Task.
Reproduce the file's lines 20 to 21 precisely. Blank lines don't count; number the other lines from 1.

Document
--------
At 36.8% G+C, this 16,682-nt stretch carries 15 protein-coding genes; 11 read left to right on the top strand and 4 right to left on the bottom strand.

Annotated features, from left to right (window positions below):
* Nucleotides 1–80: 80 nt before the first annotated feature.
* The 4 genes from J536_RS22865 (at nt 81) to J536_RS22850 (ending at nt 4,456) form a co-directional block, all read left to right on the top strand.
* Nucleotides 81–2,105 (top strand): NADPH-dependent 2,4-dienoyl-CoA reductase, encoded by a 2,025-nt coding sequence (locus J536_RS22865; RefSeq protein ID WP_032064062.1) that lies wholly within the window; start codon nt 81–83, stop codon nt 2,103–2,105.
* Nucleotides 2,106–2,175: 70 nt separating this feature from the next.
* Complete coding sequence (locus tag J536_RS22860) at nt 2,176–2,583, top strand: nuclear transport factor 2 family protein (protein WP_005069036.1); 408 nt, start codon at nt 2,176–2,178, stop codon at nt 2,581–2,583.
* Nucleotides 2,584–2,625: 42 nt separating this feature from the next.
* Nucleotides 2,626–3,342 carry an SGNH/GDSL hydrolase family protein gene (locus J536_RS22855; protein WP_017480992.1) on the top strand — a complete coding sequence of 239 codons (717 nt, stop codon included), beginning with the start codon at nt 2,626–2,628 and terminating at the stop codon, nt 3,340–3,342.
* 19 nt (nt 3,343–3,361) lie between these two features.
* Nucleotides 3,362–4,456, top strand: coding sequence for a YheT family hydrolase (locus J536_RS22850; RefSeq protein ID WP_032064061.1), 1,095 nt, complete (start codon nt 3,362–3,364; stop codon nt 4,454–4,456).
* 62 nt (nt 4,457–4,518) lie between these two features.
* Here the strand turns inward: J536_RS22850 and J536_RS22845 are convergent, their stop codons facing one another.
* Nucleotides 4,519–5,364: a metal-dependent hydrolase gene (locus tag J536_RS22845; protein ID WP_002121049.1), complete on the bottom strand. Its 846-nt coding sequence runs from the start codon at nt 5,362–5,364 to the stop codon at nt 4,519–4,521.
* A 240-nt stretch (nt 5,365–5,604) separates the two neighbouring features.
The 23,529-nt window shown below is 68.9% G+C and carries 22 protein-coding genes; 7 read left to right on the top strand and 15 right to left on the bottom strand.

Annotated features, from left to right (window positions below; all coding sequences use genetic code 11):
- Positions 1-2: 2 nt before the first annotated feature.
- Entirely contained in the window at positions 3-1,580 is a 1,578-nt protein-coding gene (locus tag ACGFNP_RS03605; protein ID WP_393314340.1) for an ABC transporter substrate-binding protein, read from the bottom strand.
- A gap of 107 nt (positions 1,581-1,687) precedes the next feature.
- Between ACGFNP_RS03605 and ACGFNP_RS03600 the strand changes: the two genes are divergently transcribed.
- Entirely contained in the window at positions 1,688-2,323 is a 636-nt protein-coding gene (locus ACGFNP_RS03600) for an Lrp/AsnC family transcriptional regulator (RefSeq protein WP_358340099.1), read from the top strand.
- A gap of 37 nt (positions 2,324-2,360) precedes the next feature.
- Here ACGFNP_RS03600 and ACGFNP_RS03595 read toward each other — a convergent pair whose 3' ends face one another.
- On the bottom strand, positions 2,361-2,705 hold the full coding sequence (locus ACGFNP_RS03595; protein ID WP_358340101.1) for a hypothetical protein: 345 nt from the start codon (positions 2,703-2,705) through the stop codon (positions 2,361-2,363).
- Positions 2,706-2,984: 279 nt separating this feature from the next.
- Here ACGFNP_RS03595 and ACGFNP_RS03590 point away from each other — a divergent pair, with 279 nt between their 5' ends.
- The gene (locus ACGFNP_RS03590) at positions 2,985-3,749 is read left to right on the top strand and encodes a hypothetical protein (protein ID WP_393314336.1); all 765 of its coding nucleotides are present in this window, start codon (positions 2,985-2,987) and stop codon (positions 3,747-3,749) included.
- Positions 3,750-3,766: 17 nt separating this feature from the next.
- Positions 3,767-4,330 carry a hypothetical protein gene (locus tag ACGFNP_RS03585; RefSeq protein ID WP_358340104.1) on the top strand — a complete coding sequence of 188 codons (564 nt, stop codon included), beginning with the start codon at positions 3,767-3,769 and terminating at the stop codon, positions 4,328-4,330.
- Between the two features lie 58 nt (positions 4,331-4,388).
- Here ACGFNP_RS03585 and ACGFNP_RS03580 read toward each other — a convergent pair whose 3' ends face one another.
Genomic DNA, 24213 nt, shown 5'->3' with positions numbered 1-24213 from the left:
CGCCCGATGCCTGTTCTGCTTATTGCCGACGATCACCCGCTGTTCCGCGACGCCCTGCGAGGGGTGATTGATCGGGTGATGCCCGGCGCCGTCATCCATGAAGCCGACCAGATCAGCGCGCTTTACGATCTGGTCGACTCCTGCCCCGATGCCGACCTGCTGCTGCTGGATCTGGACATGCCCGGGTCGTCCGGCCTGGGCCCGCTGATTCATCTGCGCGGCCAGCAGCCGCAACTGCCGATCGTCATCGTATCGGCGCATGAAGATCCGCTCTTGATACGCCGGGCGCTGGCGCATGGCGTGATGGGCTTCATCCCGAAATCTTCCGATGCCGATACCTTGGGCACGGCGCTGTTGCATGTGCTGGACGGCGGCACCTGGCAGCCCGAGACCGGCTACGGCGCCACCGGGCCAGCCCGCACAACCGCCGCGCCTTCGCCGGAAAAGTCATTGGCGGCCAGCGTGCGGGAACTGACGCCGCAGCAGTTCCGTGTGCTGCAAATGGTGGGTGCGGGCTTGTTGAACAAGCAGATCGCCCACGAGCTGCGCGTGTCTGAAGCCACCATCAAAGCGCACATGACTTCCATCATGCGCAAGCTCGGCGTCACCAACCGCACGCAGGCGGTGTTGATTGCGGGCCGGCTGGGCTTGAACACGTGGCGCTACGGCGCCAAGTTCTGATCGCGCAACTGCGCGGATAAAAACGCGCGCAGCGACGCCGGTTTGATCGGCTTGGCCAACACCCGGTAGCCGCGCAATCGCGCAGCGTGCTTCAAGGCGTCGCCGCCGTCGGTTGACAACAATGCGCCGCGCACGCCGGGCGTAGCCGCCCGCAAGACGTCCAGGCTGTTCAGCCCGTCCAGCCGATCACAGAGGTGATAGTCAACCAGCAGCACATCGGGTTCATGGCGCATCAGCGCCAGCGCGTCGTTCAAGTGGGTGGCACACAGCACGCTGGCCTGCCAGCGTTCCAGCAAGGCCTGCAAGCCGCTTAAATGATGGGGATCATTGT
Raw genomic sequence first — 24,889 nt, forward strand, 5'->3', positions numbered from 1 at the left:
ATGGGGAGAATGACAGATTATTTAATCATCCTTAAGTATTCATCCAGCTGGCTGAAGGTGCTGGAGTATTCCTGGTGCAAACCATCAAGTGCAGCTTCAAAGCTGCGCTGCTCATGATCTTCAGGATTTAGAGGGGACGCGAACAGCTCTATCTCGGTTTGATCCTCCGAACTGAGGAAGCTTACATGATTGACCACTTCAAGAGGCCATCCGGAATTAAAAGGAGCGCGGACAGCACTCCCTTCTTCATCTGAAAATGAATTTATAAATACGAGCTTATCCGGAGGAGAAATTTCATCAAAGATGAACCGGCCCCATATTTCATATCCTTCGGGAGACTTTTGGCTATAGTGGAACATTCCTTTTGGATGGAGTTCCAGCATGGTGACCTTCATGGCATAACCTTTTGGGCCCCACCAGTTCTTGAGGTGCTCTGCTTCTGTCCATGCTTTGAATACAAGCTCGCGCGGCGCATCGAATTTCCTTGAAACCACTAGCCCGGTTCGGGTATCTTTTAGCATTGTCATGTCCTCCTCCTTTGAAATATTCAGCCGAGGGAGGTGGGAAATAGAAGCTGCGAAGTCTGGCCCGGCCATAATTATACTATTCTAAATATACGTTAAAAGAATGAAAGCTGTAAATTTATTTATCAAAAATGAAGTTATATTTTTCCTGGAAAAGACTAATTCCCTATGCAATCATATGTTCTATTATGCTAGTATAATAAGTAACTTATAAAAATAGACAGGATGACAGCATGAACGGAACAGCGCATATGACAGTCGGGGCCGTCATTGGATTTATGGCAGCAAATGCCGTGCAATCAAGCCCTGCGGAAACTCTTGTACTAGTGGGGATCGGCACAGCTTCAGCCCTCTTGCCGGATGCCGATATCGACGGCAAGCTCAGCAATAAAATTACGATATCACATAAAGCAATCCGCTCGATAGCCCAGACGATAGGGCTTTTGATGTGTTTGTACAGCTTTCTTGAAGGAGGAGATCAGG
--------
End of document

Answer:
- A gap of 107 nt (positions 1,581-1,687) precedes the next feature.
- Between ACGFNP_RS03605 and ACGFNP_RS03600 the strand changes: the two genes are divergently transcribed.